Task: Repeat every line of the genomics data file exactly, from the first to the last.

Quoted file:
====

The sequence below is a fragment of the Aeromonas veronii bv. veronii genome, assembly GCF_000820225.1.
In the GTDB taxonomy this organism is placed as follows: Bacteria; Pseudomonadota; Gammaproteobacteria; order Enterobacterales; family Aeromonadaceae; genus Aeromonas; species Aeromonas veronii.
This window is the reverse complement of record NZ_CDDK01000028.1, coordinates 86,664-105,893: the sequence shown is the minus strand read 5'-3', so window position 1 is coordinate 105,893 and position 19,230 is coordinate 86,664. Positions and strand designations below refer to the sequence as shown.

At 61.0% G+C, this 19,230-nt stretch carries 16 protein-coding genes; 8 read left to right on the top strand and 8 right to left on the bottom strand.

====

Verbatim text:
The sequence below is a fragment of the Aeromonas veronii bv. veronii genome, assembly GCF_000820225.1.
In the GTDB taxonomy this organism is placed as follows: Bacteria; Pseudomonadota; Gammaproteobacteria; order Enterobacterales; family Aeromonadaceae; genus Aeromonas; species Aeromonas veronii.
This window is the reverse complement of record NZ_CDDK01000028.1, coordinates 86,664-105,893: the sequence shown is the minus strand read 5'-3', so window position 1 is coordinate 105,893 and position 19,230 is coordinate 86,664. Positions and strand designations below refer to the sequence as shown.

At 61.0% G+C, this 19,230-nt stretch carries 16 protein-coding genes; 8 read left to right on the top strand and 8 right to left on the bottom strand.